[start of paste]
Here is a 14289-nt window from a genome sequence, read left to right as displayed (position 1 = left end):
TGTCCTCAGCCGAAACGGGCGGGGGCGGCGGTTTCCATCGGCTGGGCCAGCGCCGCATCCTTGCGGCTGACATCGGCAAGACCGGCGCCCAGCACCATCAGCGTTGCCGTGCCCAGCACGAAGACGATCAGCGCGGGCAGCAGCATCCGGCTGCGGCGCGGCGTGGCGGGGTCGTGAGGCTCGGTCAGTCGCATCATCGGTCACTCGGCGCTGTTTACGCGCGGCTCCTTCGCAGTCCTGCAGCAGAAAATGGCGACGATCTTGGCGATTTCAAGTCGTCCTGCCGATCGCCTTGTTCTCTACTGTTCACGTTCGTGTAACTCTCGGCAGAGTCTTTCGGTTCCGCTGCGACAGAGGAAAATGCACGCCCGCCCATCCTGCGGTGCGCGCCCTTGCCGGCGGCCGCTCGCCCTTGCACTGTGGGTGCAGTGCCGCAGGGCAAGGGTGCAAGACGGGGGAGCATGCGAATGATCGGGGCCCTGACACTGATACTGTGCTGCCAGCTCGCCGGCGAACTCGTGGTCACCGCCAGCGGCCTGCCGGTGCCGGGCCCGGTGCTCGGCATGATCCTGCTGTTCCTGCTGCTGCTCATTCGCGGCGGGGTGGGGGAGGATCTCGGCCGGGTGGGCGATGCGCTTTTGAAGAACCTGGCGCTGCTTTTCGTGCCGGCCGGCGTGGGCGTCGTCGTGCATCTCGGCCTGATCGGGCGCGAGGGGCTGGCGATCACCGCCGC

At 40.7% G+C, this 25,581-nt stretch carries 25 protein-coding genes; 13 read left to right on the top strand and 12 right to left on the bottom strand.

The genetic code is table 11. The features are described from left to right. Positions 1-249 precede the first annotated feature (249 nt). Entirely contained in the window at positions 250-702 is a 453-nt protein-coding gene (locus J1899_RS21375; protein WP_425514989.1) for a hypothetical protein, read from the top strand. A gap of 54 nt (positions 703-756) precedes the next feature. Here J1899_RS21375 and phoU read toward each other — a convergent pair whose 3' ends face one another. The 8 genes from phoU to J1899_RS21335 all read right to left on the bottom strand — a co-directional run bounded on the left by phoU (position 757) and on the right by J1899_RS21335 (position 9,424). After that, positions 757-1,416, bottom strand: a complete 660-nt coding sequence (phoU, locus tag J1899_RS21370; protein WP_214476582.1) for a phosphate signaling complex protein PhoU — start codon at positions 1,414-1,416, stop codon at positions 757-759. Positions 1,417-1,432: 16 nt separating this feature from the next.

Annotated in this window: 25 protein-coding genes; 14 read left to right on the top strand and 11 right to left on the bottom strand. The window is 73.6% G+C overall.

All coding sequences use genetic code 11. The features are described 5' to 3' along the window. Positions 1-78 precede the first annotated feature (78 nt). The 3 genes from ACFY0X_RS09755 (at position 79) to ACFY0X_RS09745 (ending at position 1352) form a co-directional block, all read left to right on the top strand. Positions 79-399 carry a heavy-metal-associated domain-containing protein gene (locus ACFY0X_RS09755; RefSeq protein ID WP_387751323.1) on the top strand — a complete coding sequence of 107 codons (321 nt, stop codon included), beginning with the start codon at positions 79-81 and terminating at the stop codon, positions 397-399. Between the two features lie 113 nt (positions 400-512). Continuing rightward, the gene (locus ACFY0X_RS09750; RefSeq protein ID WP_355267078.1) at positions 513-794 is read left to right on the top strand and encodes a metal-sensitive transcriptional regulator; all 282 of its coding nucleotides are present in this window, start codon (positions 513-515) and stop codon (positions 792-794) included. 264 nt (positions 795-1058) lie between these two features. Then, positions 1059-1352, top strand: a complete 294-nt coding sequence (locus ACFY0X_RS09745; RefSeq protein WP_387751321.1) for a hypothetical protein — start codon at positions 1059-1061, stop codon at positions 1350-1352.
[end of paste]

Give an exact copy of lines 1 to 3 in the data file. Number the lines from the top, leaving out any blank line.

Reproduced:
Here is a 14289-nt window from a genome sequence, read left to right as displayed (position 1 = left end):
TGTCCTCAGCCGAAACGGGCGGGGGCGGCGGTTTCCATCGGCTGGGCCAGCGCCGCATCCTTGCGGCTGACATCGGCAAGACCGGCGCCCAGCACCATCAGCGTTGCCGTGCCCAGCACGAAGACGATCAGCGCGGGCAGCAGCATCCGGCTGCGGCGCGGCGTGGCGGGGTCGTGAGGCTCGGTCAGTCGCATCATCGGTCACTCGGCGCTGTTTACGCGCGGCTCCTTCGCAGTCCTGCAGCAGAAAATGGCGACGATCTTGGCGATTTCAAGTCGTCCTGCCGATCGCCTTGTTCTCTACTGTTCACGTTCGTGTAACTCTCGGCAGAGTCTTTCGGTTCCGCTGCGACAGAGGAAAATGCACGCCCGCCCATCCTGCGGTGCGCGCCCTTGCCGGCGGCCGCTCGCCCTTGCACTGTGGGTGCAGTGCCGCAGGGCAAGGGTGCAAGACGGGGGAGCATGCGAATGATCGGGGCCCTGACACTGATACTGTGCTGCCAGCTCGCCGGCGAACTCGTGGTCACCGCCAGCGGCCTGCCGGTGCCGGGCCCGGTGCTCGGCATGATCCTGCTGTTCCTGCTGCTGCTCATTCGCGGCGGGGTGGGGGAGGATCTCGGCCGGGTGGGCGATGCGCTTTTGAAGAACCTGGCGCTGCTTTTCGTGCCGGCCGGCGTGGGCGTCGTCGTGCATCTCGGCCTGATCGGGCGCGAGGGGCTGGCGATCACCGCCGC

At 40.7% G+C, this 25,581-nt stretch carries 25 protein-coding genes; 13 read left to right on the top strand and 12 right to left on the bottom strand.